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    Management Accounting D. Vance Copyright 2007 13. Modeling Profit

    Loretta invests in Rupert’s shirt company. But Loretta expects Rupert to generate $10,000 profit. In modeling his business plan, Rupert can treat his profit target as though it were another fixed cost. How many shirts must Rupert make and sell to hit his profit target?

     New FC = $8,000 Old FC + $10,000 Profit Target

     = $18,000

     0 = ($9 - $3) * U - $18,000

     $18,000 = $6 * U

     U = $18,000 / $6

     = 3,000

14. Substituting Fixed Costs for Variable Costs

    Rupert buys a machine that costs $2,000 per month, but saves $.50 per shirt in variable costs. What is Rupert’s new break even?

     0 = ($9 - $2.50) * U - $20,000

     $20,000 = $6.50 * U

     U = $20,000 / $6.50

     = 3,077

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    Management Accounting D. Vance Copyright 2007 15. General Rules

    a. Generally, lower break even is better than higher break even because there are no production “profit” until break even is exceeded.

    b. The exception is that where anticipated production far, far exceeds break even, then increasing fixed costs might be a good trade off for increasing the contribution on each unit.

    In the prior example, Rupert increased fixed costs $2,000 per month in return for an increase of contribution of $0.50 per shirt.

16. Contribution Version of Income Statement

Sales $300,000

    Less Variable Costs $150,000

    Contribution $150,000

    Less Fixed Costs $80,000

    Operating Income $70,000

    This format emphasizes cost behavior and might be useful for budgeting, internal reporting and projections. It is NOT GAAP.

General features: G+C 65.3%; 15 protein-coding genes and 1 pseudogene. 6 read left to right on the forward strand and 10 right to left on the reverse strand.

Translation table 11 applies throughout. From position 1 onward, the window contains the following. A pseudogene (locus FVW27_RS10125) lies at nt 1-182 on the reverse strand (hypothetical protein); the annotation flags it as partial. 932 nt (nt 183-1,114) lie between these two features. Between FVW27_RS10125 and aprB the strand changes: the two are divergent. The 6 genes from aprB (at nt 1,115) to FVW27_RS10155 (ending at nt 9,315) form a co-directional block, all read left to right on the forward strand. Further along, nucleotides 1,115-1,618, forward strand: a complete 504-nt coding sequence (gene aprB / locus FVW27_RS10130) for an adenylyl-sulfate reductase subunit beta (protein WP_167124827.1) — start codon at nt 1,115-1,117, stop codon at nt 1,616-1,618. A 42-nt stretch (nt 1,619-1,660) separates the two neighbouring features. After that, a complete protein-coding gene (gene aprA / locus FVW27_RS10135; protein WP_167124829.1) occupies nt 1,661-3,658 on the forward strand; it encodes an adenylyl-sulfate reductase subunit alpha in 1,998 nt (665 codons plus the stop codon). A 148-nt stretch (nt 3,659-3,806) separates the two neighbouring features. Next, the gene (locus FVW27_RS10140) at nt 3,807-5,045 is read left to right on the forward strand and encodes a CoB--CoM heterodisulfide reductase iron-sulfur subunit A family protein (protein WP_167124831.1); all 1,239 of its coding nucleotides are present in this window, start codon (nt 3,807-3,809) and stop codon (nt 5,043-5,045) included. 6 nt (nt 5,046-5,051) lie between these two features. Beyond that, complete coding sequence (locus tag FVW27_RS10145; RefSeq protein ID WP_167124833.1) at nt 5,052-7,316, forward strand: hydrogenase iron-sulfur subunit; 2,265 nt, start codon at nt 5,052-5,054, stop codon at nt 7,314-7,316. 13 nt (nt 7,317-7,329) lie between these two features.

17. Modeling Sales & Profits

    The Brief Case Company of Ohio has a contribution margin of 60% and fixed costs of $300,000. Current sales are $700,000. Marketing says they can increase sales 10% by spending $10,000 on advertising. What is the impact?

     Current Proposed

    Sales $700,000 $770,000

    Variable Costs $280,000 $308,000

    Contribution $420,000 $462,000

    Fixed Costs $300,000 $310,000

    Operating Income $120,000 $152,000

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    Management Accounting D. Vance Copyright 2007 18. Setting Target Price

    Suppose a wholesaler in Ontario wants to purchase 100 brief cases for sale in Ontario. This is outside your regular market so the price you charge this wholesaler will not affect the price you charge your other customers. You decide you must make $10,000 on the order or it is not worth taking. What do you charge the wholesaler per briefcase given the following facts: Regular price $30, VC $15?

    Logic: The price of each briefcase must cover your costs plus your target profit.

    Since fixed costs are already covered by your regular production you only have to cover variable costs.

    Profit target per briefcase = $10,000 / 100 = $10 / briefcase Plus variable costs $15 / briefcase

    Price to this customer $25 / briefcase

    Caution: This price setting mechanism is for exceptional orders only. If you used this method for all customers you would effectively be cutting price by $5 per briefcase which would dramatically reduce gross profit, gross margin, contribution and contribution margin. Use this method with care.